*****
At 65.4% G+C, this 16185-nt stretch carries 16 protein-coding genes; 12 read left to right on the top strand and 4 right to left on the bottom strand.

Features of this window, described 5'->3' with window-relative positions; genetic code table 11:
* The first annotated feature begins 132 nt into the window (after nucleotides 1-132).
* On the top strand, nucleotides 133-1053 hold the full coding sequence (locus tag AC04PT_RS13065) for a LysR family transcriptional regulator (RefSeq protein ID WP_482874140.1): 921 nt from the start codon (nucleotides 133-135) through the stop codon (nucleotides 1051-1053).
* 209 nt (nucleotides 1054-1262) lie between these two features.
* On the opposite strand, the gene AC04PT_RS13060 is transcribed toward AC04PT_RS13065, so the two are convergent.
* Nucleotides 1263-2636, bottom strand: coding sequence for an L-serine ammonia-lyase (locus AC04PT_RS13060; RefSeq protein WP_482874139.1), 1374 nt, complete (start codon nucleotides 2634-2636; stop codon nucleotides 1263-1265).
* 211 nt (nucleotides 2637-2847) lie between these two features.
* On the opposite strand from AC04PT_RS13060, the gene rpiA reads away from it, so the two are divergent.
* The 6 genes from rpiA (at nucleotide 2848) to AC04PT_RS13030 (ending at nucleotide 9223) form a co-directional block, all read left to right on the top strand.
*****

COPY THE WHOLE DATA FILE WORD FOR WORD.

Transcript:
At 65.4% G+C, this 16185-nt stretch carries 16 protein-coding genes; 12 read left to right on the top strand and 4 right to left on the bottom strand.

Features of this window, described 5'->3' with window-relative positions; genetic code table 11:
* The first annotated feature begins 132 nt into the window (after nucleotides 1-132).
* On the top strand, nucleotides 133-1053 hold the full coding sequence (locus tag AC04PT_RS13065) for a LysR family transcriptional regulator (RefSeq protein ID WP_482874140.1): 921 nt from the start codon (nucleotides 133-135) through the stop codon (nucleotides 1051-1053).
* 209 nt (nucleotides 1054-1262) lie between these two features.
* On the opposite strand, the gene AC04PT_RS13060 is transcribed toward AC04PT_RS13065, so the two are convergent.
* Nucleotides 1263-2636, bottom strand: coding sequence for an L-serine ammonia-lyase (locus AC04PT_RS13060; RefSeq protein WP_482874139.1), 1374 nt, complete (start codon nucleotides 2634-2636; stop codon nucleotides 1263-1265).
* 211 nt (nucleotides 2637-2847) lie between these two features.
* On the opposite strand from AC04PT_RS13060, the gene rpiA reads away from it, so the two are divergent.
* The 6 genes from rpiA (at nucleotide 2848) to AC04PT_RS13030 (ending at nucleotide 9223) form a co-directional block, all read left to right on the top strand.